By TU Senan –
The complete conquest of the Indian parliament by finance capital is almost complete. The victory of the BJP, the Hindu chauvinist Bharatiya Janata Party, with 282 seats, has utterly defied what had become the norm in Indian politics – coalitions with reliance on regional alliances.
Although it was in fact the National Democratic Alliance (NDA) that won 336 seats out of the 543 available, there is no doubt which party will dictate governance. This is a historic first – with the centre in the control of one party and that party not being Congress.
In some northern states (Jharkhand, Delhi, Goa, Gujarat, Himachal Pradesh, Rajasthan, Uttarakhand) no other party managed to win even a single seat. Even in the southern states the BJP did not perform as badly as expected in terms of the number of votes they obtained.
On a national basis, no other party managed to obtain more than 10% of the vote, the requirement to form an official opposition. The Congress Party has been pushed to the level of a regional party with a mere 44 seats. They couldn’t even manage a double digit result in any state. But, given their immersion in the immense corruption scandals, their fall was expected.
It is no surprise that 13 out of the 15 ministers who stood for re-election lost their seats. Some, like ex-finance minister P Chidambaram, saw the writing on the wall and ducked down. He did not even contest the election. Chidambaram claimed during the election in a televised interview that “Narendra Modi’s politics border on fascism”. He went on to say that India doesn’t need ‘another Hitler or Mussolini’ to solve its problems.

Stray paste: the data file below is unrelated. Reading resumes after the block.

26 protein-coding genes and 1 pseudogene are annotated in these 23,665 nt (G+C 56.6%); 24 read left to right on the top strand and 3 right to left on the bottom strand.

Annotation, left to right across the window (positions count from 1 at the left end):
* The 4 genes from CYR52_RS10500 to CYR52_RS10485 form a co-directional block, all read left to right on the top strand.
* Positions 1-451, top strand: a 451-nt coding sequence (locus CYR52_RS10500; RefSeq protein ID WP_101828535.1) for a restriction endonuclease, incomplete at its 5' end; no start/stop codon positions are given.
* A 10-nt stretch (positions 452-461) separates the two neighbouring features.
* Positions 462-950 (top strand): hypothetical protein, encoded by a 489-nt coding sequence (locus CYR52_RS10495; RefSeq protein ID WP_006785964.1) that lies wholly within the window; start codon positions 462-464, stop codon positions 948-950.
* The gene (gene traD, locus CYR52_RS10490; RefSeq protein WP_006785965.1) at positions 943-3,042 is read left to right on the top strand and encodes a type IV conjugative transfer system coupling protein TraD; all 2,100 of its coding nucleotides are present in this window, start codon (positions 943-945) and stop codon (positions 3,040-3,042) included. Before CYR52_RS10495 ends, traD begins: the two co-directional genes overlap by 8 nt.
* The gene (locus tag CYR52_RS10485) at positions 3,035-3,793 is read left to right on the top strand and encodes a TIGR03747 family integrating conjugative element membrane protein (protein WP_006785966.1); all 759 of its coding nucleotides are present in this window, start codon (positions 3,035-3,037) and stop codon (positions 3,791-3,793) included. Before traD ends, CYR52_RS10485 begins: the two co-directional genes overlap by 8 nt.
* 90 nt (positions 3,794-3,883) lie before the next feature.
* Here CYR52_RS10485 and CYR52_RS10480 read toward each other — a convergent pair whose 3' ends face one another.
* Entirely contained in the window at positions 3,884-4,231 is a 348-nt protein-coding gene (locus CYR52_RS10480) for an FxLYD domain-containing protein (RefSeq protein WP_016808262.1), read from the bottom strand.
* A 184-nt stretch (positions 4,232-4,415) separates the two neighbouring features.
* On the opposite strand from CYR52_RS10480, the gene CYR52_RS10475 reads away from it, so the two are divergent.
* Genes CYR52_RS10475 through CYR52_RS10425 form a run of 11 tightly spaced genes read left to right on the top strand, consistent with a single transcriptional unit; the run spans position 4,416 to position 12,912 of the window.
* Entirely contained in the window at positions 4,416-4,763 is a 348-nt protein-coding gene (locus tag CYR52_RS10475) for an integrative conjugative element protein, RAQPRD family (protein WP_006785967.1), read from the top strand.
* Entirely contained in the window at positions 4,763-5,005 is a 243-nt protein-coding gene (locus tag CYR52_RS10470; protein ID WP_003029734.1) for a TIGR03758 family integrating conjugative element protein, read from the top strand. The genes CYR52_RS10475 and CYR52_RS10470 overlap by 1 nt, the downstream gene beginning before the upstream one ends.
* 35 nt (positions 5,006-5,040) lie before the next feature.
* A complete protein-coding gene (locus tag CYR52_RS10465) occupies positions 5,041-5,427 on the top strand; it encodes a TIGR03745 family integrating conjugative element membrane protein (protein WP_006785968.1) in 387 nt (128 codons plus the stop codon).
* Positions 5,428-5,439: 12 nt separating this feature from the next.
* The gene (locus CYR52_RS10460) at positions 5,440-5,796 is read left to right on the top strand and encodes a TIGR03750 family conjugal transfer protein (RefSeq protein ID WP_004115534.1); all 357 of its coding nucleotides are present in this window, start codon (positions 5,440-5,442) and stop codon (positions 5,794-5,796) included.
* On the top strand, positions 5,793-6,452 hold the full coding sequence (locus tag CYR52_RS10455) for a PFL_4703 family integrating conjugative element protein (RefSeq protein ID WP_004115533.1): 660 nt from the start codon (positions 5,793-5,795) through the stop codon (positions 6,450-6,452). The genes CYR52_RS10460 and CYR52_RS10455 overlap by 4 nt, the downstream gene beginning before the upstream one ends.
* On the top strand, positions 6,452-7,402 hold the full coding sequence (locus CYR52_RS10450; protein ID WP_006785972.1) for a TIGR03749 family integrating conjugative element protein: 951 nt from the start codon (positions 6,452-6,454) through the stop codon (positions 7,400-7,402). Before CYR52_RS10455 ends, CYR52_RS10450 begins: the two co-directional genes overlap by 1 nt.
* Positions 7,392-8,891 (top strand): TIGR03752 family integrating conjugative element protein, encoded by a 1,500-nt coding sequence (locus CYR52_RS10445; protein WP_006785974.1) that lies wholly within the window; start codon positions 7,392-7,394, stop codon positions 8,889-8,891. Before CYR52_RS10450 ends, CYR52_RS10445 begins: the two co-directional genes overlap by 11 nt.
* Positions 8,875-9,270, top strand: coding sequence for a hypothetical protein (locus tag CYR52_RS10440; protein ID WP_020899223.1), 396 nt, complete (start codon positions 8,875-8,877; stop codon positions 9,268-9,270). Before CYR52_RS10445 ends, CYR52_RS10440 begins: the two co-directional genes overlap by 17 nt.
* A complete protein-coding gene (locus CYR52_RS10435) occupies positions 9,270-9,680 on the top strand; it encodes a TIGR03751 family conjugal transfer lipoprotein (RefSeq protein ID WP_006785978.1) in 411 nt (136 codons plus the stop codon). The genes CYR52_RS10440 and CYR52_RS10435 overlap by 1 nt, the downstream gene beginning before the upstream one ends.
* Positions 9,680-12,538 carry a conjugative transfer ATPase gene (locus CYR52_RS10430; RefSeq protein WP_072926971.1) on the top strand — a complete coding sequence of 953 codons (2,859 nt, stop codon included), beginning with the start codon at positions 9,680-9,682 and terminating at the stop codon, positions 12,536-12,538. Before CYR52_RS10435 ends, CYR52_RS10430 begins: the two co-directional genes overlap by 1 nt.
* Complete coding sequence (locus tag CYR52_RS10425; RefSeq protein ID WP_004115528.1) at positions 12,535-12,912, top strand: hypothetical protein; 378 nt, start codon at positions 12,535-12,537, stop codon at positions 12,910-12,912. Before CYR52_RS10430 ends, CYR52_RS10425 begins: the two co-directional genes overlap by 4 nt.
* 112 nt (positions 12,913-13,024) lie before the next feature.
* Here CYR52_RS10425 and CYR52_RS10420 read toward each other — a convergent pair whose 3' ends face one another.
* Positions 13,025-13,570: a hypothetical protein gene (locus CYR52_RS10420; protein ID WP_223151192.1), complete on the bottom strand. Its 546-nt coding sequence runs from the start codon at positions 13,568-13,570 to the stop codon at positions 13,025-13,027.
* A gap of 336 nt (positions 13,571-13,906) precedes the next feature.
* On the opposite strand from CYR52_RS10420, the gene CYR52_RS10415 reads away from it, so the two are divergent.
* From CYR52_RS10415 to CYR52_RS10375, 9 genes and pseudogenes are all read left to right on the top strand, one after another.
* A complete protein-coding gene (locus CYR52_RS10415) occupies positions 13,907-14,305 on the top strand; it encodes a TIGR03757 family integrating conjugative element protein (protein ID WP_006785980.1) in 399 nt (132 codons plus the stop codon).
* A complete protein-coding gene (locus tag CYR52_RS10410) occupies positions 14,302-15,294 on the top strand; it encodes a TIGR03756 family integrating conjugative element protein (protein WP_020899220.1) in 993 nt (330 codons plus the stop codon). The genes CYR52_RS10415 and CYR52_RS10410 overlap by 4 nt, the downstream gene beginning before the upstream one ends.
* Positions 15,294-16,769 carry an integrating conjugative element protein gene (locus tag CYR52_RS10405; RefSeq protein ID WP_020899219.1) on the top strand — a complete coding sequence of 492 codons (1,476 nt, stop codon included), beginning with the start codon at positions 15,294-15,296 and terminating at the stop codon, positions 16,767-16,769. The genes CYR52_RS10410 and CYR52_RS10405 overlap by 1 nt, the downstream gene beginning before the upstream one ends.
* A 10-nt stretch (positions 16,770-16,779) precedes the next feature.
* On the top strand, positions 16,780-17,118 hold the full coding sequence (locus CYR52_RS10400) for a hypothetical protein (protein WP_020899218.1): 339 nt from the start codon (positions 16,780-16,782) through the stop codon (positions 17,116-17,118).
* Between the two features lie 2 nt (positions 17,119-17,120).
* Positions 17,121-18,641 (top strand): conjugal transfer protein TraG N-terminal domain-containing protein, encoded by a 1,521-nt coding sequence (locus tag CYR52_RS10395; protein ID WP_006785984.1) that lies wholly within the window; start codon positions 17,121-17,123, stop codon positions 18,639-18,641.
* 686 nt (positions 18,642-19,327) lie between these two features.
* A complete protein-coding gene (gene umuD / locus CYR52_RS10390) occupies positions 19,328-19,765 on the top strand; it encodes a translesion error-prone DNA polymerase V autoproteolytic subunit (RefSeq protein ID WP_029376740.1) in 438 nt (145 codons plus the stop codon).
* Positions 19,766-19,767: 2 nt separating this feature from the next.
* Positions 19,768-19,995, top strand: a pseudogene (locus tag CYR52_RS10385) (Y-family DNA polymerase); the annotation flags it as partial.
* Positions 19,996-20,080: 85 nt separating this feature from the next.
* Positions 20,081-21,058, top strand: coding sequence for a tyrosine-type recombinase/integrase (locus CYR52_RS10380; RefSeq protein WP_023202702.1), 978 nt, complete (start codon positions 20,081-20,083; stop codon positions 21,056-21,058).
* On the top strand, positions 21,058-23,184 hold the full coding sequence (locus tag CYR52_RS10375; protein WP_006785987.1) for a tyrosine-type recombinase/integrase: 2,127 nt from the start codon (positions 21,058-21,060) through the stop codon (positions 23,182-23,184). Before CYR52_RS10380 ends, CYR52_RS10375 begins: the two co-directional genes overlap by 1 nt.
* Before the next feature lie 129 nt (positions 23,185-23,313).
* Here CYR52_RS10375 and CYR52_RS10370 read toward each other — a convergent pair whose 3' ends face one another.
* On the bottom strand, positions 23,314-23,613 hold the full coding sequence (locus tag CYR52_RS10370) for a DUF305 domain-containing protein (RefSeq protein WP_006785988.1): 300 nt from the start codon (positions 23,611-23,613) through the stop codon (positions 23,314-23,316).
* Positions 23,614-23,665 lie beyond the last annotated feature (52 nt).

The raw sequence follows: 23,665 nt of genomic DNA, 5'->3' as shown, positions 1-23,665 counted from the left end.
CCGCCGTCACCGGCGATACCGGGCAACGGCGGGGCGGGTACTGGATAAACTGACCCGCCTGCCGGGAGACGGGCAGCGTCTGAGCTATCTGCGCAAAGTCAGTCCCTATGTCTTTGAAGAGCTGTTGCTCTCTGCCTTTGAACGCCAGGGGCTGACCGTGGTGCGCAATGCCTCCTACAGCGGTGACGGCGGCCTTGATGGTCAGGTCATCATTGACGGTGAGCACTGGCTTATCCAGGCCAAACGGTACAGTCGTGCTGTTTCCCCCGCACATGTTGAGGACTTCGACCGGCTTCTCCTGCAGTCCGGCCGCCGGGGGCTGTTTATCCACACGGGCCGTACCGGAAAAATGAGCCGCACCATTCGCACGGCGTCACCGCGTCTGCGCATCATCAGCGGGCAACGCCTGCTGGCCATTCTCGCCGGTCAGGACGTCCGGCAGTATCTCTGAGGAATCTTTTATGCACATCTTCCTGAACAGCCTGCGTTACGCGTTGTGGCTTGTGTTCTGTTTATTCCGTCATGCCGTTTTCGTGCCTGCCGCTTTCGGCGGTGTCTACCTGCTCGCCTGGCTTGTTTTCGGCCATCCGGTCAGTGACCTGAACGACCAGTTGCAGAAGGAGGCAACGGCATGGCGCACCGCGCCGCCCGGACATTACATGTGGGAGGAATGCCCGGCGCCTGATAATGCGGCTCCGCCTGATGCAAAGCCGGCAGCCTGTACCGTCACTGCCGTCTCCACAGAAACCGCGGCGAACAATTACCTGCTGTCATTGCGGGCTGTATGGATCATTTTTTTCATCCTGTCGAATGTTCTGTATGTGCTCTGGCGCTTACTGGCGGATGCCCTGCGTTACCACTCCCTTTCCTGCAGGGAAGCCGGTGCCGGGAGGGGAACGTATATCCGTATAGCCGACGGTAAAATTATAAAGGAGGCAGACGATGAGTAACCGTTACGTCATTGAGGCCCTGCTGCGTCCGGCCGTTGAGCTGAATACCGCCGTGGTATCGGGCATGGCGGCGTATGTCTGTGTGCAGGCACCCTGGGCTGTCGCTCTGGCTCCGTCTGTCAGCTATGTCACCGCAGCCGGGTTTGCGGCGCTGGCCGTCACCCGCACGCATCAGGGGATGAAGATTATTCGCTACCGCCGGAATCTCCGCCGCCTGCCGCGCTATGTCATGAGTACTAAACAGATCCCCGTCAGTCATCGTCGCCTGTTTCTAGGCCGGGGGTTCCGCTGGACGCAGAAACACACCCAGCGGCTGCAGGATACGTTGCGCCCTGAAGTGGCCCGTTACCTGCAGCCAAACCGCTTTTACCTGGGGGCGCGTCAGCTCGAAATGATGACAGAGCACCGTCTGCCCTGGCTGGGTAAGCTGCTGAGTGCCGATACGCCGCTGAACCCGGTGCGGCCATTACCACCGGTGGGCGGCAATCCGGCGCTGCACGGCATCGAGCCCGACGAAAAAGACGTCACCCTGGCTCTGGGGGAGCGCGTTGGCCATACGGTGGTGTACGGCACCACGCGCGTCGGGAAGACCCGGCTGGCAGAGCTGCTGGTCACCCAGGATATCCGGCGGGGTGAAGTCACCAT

But what he didn’t say is that Modi’s politics, a vicious neoliberal offensive, have their origin in India with the Congress Party. The outgoing Congress Prime Minister Manmohan Singh spearheaded it when he was the minister for finance.
What Modi represents, in economic terms, is simply a speeded-up implementation of the Congress-led government’s pro-business policies. Leave aside Chidambaram’s unscientific use of the term ‘fascism’ and attempted fear-mongering to ensnare votes for Congress in the dying days of the election period. And how can he and Congress expect the Indian working class and the poor masses to forget the scandals involving key leaders and partners of the Congress party?
The enormity of the corruption disgrace is still in everyone’s immediate memory. Ordinary people struggle to work out how many zeroes are needed to express the massive amounts of money plundered. Big corporations continue to expect to take away billions of rupees in tax avoidance. Without doubt Modi will embrace ultra-relaxed regulation of big corporations. Of course that’s the difference – it will no longer be that India has a ‘pro-big business’ government – but it will have a fully signed-up representative personified in ‘Modi is in Charge’.
But the question is: how did this happen in a country that is home to two-thirds of world poor? In a country that has in the last years alone seen massive anti-corruption movements, anti-nuclear moments, women’s rights movements and various other movements, and a general strike that involved over 100 million workers? Have all the activists, many freshly minted in response to the continental-size scandals, become Hindu fundamentalists overnight? A few facts could reveal some of the processes that are taking places under the surface.